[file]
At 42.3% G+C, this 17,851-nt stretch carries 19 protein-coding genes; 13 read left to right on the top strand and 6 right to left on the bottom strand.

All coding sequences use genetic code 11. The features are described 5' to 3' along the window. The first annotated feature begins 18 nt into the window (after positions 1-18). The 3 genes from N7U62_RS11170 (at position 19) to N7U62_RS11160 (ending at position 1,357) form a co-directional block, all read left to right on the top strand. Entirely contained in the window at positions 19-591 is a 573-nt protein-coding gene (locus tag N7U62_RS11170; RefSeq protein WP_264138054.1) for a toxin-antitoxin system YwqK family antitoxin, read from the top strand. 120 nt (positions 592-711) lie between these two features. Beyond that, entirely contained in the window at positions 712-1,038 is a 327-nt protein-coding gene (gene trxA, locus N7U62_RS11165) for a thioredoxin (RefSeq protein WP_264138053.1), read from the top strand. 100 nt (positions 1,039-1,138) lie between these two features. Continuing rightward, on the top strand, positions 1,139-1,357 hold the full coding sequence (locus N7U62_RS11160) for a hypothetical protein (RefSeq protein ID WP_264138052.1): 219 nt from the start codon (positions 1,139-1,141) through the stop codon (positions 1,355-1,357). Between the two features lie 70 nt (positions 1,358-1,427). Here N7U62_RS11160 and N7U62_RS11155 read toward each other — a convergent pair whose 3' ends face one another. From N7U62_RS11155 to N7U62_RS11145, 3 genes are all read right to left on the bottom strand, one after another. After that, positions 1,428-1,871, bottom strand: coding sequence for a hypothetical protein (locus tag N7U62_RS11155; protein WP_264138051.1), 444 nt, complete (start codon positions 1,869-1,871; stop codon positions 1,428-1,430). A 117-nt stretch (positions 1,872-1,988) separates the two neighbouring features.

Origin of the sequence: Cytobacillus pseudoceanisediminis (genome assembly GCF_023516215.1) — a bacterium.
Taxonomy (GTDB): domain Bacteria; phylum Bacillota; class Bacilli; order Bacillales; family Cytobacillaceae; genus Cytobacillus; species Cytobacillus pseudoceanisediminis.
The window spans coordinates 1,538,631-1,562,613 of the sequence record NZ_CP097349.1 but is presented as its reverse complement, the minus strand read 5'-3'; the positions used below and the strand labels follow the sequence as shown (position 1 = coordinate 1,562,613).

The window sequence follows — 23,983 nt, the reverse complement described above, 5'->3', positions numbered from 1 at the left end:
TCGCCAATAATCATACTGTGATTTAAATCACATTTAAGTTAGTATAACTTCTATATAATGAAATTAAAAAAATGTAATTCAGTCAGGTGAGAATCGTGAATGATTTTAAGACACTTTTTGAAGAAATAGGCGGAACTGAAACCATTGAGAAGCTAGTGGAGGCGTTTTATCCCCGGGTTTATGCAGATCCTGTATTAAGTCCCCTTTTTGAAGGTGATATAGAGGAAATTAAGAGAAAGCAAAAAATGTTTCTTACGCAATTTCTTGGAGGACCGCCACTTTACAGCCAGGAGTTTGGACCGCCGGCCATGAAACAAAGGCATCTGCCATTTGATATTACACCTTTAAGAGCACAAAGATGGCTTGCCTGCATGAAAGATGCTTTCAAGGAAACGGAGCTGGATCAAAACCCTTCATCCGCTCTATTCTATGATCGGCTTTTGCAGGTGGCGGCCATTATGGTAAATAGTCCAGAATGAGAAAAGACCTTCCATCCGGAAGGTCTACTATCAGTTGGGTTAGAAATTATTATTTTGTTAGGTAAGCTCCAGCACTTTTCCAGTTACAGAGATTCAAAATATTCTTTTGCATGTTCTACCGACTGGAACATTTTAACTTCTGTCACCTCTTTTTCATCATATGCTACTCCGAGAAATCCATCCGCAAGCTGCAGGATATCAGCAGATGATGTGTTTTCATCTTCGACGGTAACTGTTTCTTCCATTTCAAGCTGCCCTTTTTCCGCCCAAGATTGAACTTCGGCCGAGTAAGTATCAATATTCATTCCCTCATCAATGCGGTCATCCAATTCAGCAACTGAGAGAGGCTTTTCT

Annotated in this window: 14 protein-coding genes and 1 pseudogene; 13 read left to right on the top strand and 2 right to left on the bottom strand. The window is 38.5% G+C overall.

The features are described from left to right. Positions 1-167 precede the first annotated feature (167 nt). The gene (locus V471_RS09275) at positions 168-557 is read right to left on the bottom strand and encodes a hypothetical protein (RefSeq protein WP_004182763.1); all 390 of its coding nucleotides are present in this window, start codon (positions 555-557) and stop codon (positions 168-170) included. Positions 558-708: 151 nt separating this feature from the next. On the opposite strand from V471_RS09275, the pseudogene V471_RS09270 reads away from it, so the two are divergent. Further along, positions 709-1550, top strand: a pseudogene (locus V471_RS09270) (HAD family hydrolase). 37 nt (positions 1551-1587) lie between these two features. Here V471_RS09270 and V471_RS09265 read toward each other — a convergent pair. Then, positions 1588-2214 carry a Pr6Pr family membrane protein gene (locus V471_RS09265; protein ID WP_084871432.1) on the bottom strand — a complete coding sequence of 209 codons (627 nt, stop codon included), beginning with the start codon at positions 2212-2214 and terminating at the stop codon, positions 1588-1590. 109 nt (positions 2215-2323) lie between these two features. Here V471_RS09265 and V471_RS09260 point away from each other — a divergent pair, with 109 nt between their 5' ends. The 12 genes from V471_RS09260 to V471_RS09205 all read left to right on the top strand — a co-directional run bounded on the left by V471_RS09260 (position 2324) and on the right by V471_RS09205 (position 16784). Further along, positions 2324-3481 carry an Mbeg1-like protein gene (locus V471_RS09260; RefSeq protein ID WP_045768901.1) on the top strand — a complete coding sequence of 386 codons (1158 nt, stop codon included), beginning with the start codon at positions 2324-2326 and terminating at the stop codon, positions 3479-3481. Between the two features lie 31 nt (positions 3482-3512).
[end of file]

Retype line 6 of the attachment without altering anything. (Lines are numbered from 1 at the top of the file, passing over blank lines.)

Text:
The window sequence follows — 23,983 nt, the reverse complement described above, 5'->3', positions numbered from 1 at the left end: